Feedipedia
Animal feed resources information system
Feedipedia
Feedipedia

Black mulberry (Morus nigra)

IMPORTANT INFORMATION: This datasheet is pending revision and updating; its contents are currently derived from FAO's Animal Feed Resources Information System (1991-2002) and from Bo Göhl's Tropical Feeds (1976-1982).

Datasheet

Description
Click on the "Nutritional aspects" tab for recommendations for ruminants, pigs, poultry, rabbits, horses, fish and crustaceans
Common names 

Black mulberry, swartmoerbei, hei sang, mûrier noir, schwarzer maulbeerbaum, amoreira negra, moral negro, morera negra, small-fruited mulberry, mûrier à petits fruits,

Related feed(s) 
Description 

Rather small spreading tree up to 10 m high with dark heavy foliage, dark-coloured twigs and rather thick leaves. The leaves are used as cattle fodder.

Nutritional aspects
Ruminants 

The leaves are used as cattle fodder.

Rabbits 

International literature on the use of black mulberry leaves in rabbit feeding is very scarce in comparison with the number of publications dedicated to the use of white mulberry leaves. However Morus nigra leaves are traditionally used in the North of Italy by small farmers to feed their rabbits (Uncini Manganelli et al., 2001). Similarly, in Bulgaria leaves of the different Morus spp cultivated locally, Morus nigra included, are also used to feed rabbits (Ichim et al., 2008). In Nigeria leaves of the different types of Morus spp. are used with success to feed rabbits without distinction of the different species. (Bamikole et al., 2005).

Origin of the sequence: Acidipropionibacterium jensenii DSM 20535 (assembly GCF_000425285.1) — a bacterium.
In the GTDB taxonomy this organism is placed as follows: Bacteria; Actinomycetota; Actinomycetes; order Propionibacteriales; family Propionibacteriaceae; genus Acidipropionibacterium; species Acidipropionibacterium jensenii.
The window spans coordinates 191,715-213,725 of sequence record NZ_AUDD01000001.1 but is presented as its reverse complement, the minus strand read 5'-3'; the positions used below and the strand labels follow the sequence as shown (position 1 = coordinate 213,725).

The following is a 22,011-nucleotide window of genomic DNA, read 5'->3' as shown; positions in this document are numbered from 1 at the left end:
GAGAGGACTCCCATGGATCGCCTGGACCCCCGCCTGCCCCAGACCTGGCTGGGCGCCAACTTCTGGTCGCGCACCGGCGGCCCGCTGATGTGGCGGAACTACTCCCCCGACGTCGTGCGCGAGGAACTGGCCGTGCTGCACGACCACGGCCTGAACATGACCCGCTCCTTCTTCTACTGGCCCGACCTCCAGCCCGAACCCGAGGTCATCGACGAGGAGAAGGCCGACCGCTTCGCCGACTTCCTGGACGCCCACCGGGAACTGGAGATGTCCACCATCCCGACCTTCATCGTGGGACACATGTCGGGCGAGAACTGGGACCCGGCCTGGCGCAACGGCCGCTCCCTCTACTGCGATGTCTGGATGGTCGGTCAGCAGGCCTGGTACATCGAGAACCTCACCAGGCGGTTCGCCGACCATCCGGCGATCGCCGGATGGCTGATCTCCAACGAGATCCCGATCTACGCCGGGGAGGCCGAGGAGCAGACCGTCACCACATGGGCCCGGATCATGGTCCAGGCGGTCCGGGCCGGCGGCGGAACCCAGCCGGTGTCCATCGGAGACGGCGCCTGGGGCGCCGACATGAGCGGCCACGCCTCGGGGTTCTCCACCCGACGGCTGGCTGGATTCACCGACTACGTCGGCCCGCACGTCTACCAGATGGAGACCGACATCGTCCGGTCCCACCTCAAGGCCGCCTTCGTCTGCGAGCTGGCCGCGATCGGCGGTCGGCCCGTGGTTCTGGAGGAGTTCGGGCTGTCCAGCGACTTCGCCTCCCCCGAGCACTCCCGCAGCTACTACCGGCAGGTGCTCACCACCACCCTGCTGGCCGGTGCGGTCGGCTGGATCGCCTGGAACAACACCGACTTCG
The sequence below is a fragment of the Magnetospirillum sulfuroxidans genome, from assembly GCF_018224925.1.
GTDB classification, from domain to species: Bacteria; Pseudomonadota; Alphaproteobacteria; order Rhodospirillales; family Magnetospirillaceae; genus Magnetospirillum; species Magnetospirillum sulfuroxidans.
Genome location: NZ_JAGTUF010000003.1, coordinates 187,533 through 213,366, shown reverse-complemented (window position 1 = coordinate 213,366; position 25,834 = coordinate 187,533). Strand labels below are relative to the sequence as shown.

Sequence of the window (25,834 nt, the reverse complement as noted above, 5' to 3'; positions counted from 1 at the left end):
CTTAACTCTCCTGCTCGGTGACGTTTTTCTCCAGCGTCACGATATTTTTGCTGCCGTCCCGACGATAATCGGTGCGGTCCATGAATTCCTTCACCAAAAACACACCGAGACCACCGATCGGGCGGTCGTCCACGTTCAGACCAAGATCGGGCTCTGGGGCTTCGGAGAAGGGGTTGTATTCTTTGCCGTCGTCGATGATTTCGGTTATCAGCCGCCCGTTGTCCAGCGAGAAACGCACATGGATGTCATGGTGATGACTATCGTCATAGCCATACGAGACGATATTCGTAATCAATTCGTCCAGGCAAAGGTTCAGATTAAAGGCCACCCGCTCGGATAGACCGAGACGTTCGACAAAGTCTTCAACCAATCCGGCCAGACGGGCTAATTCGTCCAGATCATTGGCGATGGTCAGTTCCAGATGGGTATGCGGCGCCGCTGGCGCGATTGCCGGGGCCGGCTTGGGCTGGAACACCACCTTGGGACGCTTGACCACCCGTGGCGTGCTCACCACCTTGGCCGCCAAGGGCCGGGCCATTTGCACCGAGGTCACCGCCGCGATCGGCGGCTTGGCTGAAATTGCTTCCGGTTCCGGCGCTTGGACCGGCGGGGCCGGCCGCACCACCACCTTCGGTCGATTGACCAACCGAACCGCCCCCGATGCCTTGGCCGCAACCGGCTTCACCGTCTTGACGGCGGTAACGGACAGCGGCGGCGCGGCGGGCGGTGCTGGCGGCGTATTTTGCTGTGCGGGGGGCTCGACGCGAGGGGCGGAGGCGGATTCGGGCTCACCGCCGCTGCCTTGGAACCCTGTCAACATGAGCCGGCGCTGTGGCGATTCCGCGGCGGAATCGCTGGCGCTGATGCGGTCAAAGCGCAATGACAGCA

The chemical composition of leaves of Morus nigra and of Morus alba cultivated in the same conditions is similar : 16-18% proteins or 19-22% NDF in DM (Guveb, 2012; Ercisli et al., 2007)). The situation is the same when Morus nigra leaves and those of other Morus spp are compared (Hutasoit et al., 2017). Studies conducted in Mozambique where fresh Morus nigra leaves were used as forage distributed regularly to rabbits in addition to low-fiber concentrate, confirm that these leaves had no negative effect on rabbit health during the experiments and are, therefore, recommendable as an alternative source of crude fibre (Demeterova et al., 1991; Demeterova, 1998).

According to these different remarks, it is reasonable to consider that black mulberry leaves can be used to feed rabbits in the same conditions than white mulberry leaves :  a forage  with a moderate level of fibre, a relatively high content of proteins rich in lysine but a poor content of sulphur amino acids, and a source of calcium but not of phosphorus (Lebas, 2013; Koyuncu et al., 2014).

Nutritional tables
Tables of chemical composition and nutritional value 

Avg: average or predicted value; SD: standard deviation; Min: minimum value; Max: maximum value; Nb: number of values (samples) used

IMPORTANT INFORMATION: This datasheet is pending revision and updating; its contents are currently derived from FAO's Animal Feed Resources Information System (1991-2002) and from Bo Göhl's Tropical Feeds (1976-1982).

Main analysis Unit Avg SD Min Max Nb
Dry matter % as fed 38.3 1
Crude protein % DM 17.6 1
Crude fibre % DM 7.4 1
Ether extract % DM 11.5 1
Ash % DM 20.4 1
Gross energy MJ/kg DM 17.4 *
 
Minerals Unit Avg SD Min Max Nb
Calcium g/kg DM 21.5 1
Phosphorus g/kg DM 1.3 1
 
Amino acids Unit Avg SD Min Max Nb
Arginine % protein 5.8 1
Glycine % protein 5.6 1
Histidine % protein 2.1 1
Isoleucine % protein 4.6 1
Leucine % protein 8.7 1
Lysine % protein 4.2 1
Methionine % protein 1.8 1
Phenylalanine % protein 5.5 1
Threonine % protein 2.8 1
Tyrosine % protein 4.0 1
Valine % protein 5.7 1

The asterisk * indicates that the average value was obtained by an equation.

References

Gaulier, 1965; Malik et al., 1967

Last updated on 24/10/2012 00:43:48

References
Datasheet citation 

DATASHEET UNDER CONSTRUCTION. DO NOT QUOTE. https://www.feedipedia.org/node/122 Last updated on February 11, 2019, 15:43

Image credits